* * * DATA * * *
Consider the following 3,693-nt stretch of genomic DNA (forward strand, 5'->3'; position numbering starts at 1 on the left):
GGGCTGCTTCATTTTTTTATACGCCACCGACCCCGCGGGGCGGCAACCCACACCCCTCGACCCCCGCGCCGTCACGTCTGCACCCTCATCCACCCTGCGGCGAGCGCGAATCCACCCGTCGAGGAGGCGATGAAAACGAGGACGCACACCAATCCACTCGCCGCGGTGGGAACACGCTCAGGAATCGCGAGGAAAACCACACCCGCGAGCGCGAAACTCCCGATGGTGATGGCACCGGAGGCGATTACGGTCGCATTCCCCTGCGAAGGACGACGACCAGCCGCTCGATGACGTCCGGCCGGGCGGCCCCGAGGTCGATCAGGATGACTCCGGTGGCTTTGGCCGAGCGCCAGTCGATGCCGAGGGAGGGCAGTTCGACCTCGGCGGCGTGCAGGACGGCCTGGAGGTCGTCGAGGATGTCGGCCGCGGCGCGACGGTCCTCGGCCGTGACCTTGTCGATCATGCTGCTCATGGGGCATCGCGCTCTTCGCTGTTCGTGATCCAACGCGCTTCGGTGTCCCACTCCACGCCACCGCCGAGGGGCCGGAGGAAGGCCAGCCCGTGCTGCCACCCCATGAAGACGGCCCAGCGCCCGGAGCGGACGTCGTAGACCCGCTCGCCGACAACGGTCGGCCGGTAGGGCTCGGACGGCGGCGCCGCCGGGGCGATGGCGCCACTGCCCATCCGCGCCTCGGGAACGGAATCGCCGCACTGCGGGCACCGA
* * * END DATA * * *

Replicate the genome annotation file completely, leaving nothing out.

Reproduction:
Consider the following 3,693-nt stretch of genomic DNA (forward strand, 5'->3'; position numbering starts at 1 on the left):
GGGCTGCTTCATTTTTTTATACGCCACCGACCCCGCGGGGCGGCAACCCACACCCCTCGACCCCCGCGCCGTCACGTCTGCACCCTCATCCACCCTGCGGCGAGCGCGAATCCACCCGTCGAGGAGGCGATGAAAACGAGGACGCACACCAATCCACTCGCCGCGGTGGGAACACGCTCAGGAATCGCGAGGAAAACCACACCCGCGAGCGCGAAACTCCCGATGGTGATGGCACCGGAGGCGATTACGGTCGCATTCCCCTGCGAAGGACGACGACCAGCCGCTCGATGACGTCCGGCCGGGCGGCCCCGAGGTCGATCAGGATGACTCCGGTGGCTTTGGCCGAGCGCCAGTCGATGCCGAGGGAGGGCAGTTCGACCTCGGCGGCGTGCAGGACGGCCTGGAGGTCGTCGAGGATGTCGGCCGCGGCGCGACGGTCCTCGGCCGTGACCTTGTCGATCATGCTGCTCATGGGGCATCGCGCTCTTCGCTGTTCGTGATCCAACGCGCTTCGGTGTCCCACTCCACGCCACCGCCGAGGGGCCGGAGGAAGGCCAGCCCGTGCTGCCACCCCATGAAGACGGCCCAGCGCCCGGAGCGGACGTCGTAGACCCGCTCGCCGACAACGGTCGGCCGGTAGGGCTCGGACGGCGGCGCCGCCGGGGCGATGGCGCCACTGCCCATCCGCGCCTCGGGAACGGAATCGCCGCACTGCGGGCACCGA